California Gov. Jerry Brown vetoed a bill on Friday that would have mandated the microchipping of cats and dogs in the state.
The bill, S.B. 702, would have prohibited “any public animal control agency or shelter, society for the prevention of cruelty to animals shelter, humane society shelter, or rescue group from releasing to an owner seeking to reclaim his or her dog or cat, or selling or giving away to a new owner, a dog or cat that has not been microchipped,” according to the legislative counsel’s digest.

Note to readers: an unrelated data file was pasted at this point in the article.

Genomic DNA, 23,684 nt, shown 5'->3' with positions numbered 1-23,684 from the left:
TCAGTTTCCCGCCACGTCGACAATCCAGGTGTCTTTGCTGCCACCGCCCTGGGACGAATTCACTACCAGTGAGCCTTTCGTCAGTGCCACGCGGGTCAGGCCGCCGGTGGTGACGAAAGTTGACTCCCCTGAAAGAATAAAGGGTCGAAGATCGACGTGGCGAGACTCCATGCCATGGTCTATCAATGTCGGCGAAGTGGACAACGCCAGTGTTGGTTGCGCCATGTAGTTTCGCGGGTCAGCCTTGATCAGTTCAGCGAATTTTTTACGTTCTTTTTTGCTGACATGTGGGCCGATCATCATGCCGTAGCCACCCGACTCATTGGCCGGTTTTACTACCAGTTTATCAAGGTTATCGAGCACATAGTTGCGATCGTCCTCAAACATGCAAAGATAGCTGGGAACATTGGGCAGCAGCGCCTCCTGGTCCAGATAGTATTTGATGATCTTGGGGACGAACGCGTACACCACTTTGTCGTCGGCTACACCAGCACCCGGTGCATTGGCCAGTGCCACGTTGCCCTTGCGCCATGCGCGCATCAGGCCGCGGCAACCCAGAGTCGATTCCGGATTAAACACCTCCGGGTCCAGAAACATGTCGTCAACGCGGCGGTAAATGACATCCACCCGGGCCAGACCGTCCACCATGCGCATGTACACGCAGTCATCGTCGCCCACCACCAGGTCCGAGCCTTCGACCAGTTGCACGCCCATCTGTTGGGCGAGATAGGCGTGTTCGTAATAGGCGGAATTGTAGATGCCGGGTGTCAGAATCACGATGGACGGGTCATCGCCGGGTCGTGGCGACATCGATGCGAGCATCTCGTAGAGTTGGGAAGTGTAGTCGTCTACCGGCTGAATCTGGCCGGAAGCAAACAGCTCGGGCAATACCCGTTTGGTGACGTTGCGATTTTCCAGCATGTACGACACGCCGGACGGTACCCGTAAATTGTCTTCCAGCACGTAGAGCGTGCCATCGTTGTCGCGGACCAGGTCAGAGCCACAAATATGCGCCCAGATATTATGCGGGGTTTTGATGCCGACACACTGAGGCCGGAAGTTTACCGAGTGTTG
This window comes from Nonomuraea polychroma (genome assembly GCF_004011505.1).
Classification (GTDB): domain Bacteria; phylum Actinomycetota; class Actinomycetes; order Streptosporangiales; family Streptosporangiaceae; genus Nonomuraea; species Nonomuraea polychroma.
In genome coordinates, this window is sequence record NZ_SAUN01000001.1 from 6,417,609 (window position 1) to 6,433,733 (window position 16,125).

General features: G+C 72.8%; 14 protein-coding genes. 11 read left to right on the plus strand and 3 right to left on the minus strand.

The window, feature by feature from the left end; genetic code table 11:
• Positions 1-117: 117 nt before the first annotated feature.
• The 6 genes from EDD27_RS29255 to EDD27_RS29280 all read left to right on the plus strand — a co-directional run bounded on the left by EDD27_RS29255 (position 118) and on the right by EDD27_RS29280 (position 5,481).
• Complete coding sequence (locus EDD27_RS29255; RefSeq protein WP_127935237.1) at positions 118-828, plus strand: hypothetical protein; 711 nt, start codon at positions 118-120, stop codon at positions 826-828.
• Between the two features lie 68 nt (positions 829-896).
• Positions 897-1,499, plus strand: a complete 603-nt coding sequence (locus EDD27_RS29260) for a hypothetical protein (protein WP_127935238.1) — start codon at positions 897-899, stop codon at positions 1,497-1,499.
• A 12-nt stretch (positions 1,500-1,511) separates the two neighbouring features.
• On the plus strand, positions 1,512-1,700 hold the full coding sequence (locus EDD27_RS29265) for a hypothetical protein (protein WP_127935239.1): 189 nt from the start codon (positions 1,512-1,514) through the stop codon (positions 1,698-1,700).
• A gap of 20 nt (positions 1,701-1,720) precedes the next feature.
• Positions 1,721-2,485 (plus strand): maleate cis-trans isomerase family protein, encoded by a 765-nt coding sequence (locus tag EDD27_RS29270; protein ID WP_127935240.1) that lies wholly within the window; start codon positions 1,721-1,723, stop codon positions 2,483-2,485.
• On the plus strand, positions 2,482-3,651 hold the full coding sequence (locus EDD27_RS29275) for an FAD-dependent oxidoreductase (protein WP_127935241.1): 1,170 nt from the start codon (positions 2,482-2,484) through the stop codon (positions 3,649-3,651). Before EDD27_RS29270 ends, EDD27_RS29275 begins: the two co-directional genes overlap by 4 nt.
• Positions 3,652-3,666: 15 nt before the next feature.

In his veto message, Brown said, “Under current law, local agencies and shelters can – and should – require animals to be microchipped before being released. There is no need for state law to mandate the procedure, which would then require the state to pay for it.”
The bill was introduced in February by Sen. Ted Lieu (D-Torrance). It passed by a margin of 32-6 in the Senate in May, and 50-23 in the Assembly in August. The governor’s veto can be overturned by a two-thirds vote in both houses.